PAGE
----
Cost Awareness and Fellowship Education

With rising costs of cardiovascular care, fellowship programs need to better integrate aspects of cost and benefit into curricula, one fellow argues.

Cost Awareness and Fellowship Education

Price is what you pay; value is what you get.” –Warren Buffet

Costs related to care of cardiovascular disease have accounted for about 15% of the increase in medical spending in last decade, growing 6% annually, and are projected to cross $800 billion by 2030. New procedures and techniques including TAVR, controlled antegrade and retrograde subintimal tracking (CART), and Impella (Abiomed) have enabled treatment for patients who previously had no other options. The question remains, however, with the healthcare budget bursting at the seams, how will the increase in costs related to improvements in care be covered?

In recognition of these issues, the Accreditation Council of Graduate Medical Education (ACGME) made systems-based practice one of the six core competencies that need to be acquired during residency and fellowship training. Other than optimizing resource utilization, one of the key tenets of this competency is cost awareness, which unfortunately is still underemphasized during residency training. A survey of 2014 graduating residents from Yale-New Haven Hospital found that while 95% felt cost containment is the responsibility of every clinician and half agreed that cost influenced their ordering decisions, only 4% stated that they actually know the costs of care.

When physicians know the costs of healthcare services, equipment, and pharmaceuticals, they are able to make informed decisions on the cost and effectiveness of diagnostic and treatment alternatives. Also, this knowledge creates transparency within the medical community regarding the affordability of treatment options for patients, which is now a major concern. The difference in price among various catheters, wires, and devices is a variable that can be controlled to increase the cost-efficiency of procedure if the cheaper equipment accomplishes similar results. Smaller differences in costs over time can have a large effect on the cath lab budget. Recently there has been a significant movement to switch from a fee-for-service model to bundled payments with both accountable care organizations as well as the Medicare Access and CHIP Reauthorization Act (MACRA), although this potentially might not happen. Regardless, with regulatory changes coming at us, costs are increasing and resources are consistently limited, so there is an urgent need to educate future cardiologists during fellowship itself about cost of care.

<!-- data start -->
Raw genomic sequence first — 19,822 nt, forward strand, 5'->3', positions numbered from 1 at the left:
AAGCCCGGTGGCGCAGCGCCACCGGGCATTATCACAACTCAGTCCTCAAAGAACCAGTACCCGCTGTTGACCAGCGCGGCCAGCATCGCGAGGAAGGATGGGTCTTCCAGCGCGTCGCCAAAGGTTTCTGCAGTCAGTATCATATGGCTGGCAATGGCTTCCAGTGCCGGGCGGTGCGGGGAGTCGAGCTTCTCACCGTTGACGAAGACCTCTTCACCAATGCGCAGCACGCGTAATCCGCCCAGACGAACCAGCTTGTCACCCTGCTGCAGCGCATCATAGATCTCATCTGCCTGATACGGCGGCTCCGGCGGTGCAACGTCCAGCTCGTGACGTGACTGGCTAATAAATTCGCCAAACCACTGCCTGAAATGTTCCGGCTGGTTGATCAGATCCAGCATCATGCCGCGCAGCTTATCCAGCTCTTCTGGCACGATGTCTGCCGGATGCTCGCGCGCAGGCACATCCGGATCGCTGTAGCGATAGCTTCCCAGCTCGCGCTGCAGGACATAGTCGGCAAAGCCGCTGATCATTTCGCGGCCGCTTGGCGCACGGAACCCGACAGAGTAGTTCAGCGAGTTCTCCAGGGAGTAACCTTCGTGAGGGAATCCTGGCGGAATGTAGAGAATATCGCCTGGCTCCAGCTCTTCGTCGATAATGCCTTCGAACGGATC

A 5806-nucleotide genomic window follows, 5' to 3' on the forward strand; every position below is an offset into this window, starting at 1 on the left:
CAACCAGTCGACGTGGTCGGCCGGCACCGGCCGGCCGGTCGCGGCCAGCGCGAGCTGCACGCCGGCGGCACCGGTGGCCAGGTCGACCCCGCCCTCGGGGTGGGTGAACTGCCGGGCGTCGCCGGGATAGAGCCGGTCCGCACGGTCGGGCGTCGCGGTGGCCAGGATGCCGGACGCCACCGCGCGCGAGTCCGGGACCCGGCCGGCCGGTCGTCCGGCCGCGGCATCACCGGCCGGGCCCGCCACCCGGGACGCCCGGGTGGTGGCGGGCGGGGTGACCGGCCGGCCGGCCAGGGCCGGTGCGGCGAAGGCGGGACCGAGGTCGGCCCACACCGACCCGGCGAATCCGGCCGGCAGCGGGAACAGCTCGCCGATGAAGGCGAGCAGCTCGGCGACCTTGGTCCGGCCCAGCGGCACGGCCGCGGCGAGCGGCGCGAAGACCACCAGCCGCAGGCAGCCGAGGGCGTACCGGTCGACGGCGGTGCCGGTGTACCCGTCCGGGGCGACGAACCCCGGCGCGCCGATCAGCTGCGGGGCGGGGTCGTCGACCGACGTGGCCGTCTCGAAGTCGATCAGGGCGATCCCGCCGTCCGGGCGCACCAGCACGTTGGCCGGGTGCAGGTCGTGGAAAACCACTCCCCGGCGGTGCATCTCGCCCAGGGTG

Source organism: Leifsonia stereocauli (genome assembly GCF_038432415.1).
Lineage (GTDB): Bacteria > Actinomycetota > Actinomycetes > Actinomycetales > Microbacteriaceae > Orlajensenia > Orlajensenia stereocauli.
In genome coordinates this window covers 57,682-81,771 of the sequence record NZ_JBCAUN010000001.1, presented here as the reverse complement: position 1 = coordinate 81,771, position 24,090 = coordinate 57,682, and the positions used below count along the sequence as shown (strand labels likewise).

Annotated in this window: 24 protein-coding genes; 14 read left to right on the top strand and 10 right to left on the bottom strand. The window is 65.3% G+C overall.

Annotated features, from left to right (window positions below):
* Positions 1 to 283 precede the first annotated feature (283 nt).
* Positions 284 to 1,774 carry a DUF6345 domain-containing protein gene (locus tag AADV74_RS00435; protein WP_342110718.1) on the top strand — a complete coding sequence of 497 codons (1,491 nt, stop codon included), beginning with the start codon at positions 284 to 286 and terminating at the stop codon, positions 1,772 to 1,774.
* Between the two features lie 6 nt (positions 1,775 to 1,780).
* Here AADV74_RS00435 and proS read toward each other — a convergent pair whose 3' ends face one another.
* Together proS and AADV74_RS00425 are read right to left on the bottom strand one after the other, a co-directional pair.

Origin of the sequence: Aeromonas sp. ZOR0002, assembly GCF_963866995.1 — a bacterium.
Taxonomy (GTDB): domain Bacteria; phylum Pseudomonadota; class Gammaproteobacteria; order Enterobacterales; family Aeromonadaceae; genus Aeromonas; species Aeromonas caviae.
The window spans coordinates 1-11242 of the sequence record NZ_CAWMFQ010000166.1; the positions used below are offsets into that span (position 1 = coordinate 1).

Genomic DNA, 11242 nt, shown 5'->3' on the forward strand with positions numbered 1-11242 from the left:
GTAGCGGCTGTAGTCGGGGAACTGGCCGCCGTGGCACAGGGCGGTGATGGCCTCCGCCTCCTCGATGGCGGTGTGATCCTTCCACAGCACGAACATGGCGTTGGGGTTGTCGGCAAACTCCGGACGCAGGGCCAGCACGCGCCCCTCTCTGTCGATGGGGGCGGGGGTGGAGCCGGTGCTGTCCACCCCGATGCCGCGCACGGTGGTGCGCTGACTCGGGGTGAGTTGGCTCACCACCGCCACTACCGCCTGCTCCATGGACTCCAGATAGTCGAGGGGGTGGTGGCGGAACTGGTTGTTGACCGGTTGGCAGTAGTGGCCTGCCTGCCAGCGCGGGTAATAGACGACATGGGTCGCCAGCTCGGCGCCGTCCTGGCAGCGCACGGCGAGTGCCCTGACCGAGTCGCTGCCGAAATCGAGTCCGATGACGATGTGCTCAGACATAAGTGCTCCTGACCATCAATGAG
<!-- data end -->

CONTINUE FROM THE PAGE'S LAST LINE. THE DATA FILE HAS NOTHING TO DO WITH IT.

Given the substantial variation in cardiology practice patterns across the country, multiple factors could be modified in order to optimize resource utilization and provide high value care. Several strategies have been tried over the last two decades to increase cost awareness in physicians and to assess impact of these interventions.

The simplest strategy, in my opinion, is encouraging the attending physician to discuss relative costs of diagnostic and therapeutic interventions with all members of the care team. Others include providing list prices or integrating prices with electronic health records, which have both shown to significantly reduce costs as well as frequency of tests ordered during and after intervention. Innovative approaches have also been adopted in some pioneering residency programs that can serve as template for introducing cost awareness education into fellowship. For example, Yale-New Haven Hospital has implemented what they call an interactive cost-awareness resident exercise (I-CARE) that consists of case review with actual hospital charges during morning report, providing instruction in cost-effective care.

American College of Cardiology/American Heart Association (ACC/AHA) guidelines have until now considered only what is best for the individual patient without discussing costs to society. Guidelines committees have recognized that cost considerations ought to be made more transparent and that the evidence on economic value should be explicitly cited when available. These concerns were formalized by a recent white paper, and there are expectations of inclusion of value in future guidelines. In the interim, different interventions can be compared using Institute of Clinical and Economic Review (ICER) reports as well as National Institute of Health and Care Excellence (NICE) guidelines from the United Kingdom, which have included cost-effectiveness analyses to compare interventions by quality-adjusted life-year gained.

Providing high-value care is a responsibility of every healthcare practitioner as we are the stewards of patient care. Cost considerations and extent of benefit should be key components during all clinical decision-making. The objective is not to ration care, but to achieve best outcomes for every dollar spent for each patient and as a society.

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